The Fall of the Aztecs
Royal GreetingMontezuma IIHuman Sacrifice

The ritual of human sacrifice remains the Aztecs' most extreme divergence from western ideas of civilization. In Cortés' time it justified views of Indian barbarism.

José de Acosta describes Aztec human sacrifice in the Natural and Moral History of the Indies, 1590:

 "The usual method of sacrifice was to open the victim's chest, pull out his heart while he was still alive, and then knock the man down, rolling him down the temple steps, which were awash with blood.

To understand this better, you must know that, at the place of sacrifice, six sacrificers came and were installed in this high rank: four to hold the victim's feet and hands, another for the throat, and one to cut the chest and extract the victim's heart.... Once these sacrificers were placed in order, they brought out all those who had been taken prisoner in the wars who were to be sacrificed at these festivals; accompanied closely by guards, they were made to climb those long staircases, all in rows, and totally naked, up to the place where one could see the ministers.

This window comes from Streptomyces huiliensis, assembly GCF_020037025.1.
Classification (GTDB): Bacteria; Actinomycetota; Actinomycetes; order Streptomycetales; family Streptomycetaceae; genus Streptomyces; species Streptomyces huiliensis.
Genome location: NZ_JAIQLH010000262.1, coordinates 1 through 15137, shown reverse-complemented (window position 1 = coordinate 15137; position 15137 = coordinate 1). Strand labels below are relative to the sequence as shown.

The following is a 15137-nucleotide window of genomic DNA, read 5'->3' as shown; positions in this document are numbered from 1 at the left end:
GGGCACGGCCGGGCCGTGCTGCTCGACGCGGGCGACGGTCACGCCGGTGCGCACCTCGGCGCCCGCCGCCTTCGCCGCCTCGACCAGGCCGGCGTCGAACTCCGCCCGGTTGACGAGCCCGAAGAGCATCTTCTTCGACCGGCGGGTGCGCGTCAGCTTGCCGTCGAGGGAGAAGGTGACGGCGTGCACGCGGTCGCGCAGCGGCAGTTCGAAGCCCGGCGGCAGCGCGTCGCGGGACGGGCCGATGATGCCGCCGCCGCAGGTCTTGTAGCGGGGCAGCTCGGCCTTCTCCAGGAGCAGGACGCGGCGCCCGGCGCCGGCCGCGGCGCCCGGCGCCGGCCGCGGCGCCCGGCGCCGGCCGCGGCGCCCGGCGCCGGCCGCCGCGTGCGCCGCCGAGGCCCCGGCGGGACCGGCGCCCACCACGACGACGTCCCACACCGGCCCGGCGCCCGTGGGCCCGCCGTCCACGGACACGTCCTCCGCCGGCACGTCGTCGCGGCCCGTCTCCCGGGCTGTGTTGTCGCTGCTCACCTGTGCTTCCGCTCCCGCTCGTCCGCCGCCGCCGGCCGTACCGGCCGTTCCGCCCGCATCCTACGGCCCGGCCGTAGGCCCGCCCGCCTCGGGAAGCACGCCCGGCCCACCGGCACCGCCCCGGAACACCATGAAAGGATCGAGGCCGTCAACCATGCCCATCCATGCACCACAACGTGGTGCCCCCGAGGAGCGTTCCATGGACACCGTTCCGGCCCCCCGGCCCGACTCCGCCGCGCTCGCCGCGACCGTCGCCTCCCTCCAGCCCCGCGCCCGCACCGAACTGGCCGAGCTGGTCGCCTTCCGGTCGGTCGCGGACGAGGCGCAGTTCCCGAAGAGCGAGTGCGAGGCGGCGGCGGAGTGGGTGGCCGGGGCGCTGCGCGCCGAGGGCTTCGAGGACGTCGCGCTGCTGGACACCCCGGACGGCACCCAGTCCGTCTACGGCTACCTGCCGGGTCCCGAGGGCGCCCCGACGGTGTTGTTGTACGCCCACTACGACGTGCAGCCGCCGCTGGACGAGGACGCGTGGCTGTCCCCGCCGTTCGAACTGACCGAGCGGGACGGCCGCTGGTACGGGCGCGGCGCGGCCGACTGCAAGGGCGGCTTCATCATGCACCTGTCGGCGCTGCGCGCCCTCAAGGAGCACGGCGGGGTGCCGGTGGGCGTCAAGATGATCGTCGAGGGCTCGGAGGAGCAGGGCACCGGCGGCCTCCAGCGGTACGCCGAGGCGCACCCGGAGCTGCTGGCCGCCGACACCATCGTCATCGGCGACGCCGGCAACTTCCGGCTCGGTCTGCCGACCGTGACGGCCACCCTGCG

As they arrived in order, they were each taken by the six sacrificers, one by the foot, another by the other foot, one by the hand and another by the other, and were thrown on their back against this pointed stone, where the fifth minister threw the necklace round their throat, and the sovereign priest opened their chest with his knife, with a strange quickness, pulling out their heart with his hands and showing it, still steaming, to the sun, and offering it this heat and steam. Then he turned to the idol, and threw it in his face; then they threw the victim's body down the temple steps... ."

 

Human Sacrifice
European depiction of native ceremony of human sacrifice
Credit: Theodor de Bry, British Library
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